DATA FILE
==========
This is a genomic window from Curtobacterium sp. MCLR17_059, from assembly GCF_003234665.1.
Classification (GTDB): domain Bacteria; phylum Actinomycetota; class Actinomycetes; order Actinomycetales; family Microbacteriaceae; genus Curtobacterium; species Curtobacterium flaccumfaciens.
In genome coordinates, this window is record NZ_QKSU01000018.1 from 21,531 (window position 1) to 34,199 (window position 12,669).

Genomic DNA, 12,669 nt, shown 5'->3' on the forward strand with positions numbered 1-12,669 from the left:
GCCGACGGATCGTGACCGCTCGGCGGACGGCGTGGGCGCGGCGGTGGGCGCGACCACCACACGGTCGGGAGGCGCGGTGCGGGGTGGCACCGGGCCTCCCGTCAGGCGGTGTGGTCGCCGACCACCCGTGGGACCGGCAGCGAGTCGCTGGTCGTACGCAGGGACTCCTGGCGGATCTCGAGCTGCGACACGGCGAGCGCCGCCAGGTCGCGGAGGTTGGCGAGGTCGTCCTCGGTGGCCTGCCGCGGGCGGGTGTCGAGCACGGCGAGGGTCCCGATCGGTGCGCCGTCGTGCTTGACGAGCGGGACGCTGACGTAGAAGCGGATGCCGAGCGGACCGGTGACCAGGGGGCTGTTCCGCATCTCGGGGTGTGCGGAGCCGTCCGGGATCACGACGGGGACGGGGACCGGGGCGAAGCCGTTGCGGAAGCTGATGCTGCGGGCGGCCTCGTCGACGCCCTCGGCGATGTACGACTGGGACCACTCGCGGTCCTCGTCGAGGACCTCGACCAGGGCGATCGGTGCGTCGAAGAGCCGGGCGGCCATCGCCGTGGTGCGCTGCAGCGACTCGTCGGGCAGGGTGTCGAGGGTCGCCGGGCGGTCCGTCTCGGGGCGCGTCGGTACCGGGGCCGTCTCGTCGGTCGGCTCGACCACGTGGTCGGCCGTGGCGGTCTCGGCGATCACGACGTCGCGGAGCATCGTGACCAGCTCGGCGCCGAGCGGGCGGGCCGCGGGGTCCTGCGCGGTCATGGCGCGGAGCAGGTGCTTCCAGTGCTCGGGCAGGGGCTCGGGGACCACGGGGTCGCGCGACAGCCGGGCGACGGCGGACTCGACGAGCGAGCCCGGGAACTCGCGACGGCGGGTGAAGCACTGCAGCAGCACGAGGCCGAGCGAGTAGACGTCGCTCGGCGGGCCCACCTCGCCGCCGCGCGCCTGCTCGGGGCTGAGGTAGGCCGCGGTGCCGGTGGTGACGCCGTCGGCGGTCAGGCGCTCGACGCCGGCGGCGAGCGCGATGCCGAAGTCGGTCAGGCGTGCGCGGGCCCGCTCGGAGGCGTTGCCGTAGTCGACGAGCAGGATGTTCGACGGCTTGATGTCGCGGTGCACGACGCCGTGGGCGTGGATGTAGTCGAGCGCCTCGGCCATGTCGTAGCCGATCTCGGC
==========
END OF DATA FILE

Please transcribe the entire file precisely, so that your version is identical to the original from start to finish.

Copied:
This is a genomic window from Curtobacterium sp. MCLR17_059, from assembly GCF_003234665.1.
Classification (GTDB): domain Bacteria; phylum Actinomycetota; class Actinomycetes; order Actinomycetales; family Microbacteriaceae; genus Curtobacterium; species Curtobacterium flaccumfaciens.
In genome coordinates, this window is record NZ_QKSU01000018.1 from 21,531 (window position 1) to 34,199 (window position 12,669).

Genomic DNA, 12,669 nt, shown 5'->3' on the forward strand with positions numbered 1-12,669 from the left:
GCCGACGGATCGTGACCGCTCGGCGGACGGCGTGGGCGCGGCGGTGGGCGCGACCACCACACGGTCGGGAGGCGCGGTGCGGGGTGGCACCGGGCCTCCCGTCAGGCGGTGTGGTCGCCGACCACCCGTGGGACCGGCAGCGAGTCGCTGGTCGTACGCAGGGACTCCTGGCGGATCTCGAGCTGCGACACGGCGAGCGCCGCCAGGTCGCGGAGGTTGGCGAGGTCGTCCTCGGTGGCCTGCCGCGGGCGGGTGTCGAGCACGGCGAGGGTCCCGATCGGTGCGCCGTCGTGCTTGACGAGCGGGACGCTGACGTAGAAGCGGATGCCGAGCGGACCGGTGACCAGGGGGCTGTTCCGCATCTCGGGGTGTGCGGAGCCGTCCGGGATCACGACGGGGACGGGGACCGGGGCGAAGCCGTTGCGGAAGCTGATGCTGCGGGCGGCCTCGTCGACGCCCTCGGCGATGTACGACTGGGACCACTCGCGGTCCTCGTCGAGGACCTCGACCAGGGCGATCGGTGCGTCGAAGAGCCGGGCGGCCATCGCCGTGGTGCGCTGCAGCGACTCGTCGGGCAGGGTGTCGAGGGTCGCCGGGCGGTCCGTCTCGGGGCGCGTCGGTACCGGGGCCGTCTCGTCGGTCGGCTCGACCACGTGGTCGGCCGTGGCGGTCTCGGCGATCACGACGTCGCGGAGCATCGTGACCAGCTCGGCGCCGAGCGGGCGGGCCGCGGGGTCCTGCGCGGTCATGGCGCGGAGCAGGTGCTTCCAGTGCTCGGGCAGGGGCTCGGGGACCACGGGGTCGCGCGACAGCCGGGCGACGGCGGACTCGACGAGCGAGCCCGGGAACTCGCGACGGCGGGTGAAGCACTGCAGCAGCACGAGGCCGAGCGAGTAGACGTCGCTCGGCGGGCCCACCTCGCCGCCGCGCGCCTGCTCGGGGCTGAGGTAGGCCGCGGTGCCGGTGGTGACGCCGTCGGCGGTCAGGCGCTCGACGCCGGCGGCGAGCGCGATGCCGAAGTCGGTCAGGCGTGCGCGGGCCCGCTCGGAGGCGTTGCCGTAGTCGACGAGCAGGATGTTCGACGGCTTGATGTCGCGGTGCACGACGCCGTGGGCGTGGATGTAGTCGAGCGCCTCGGCCATGTCGTAGCCGATCTCGGC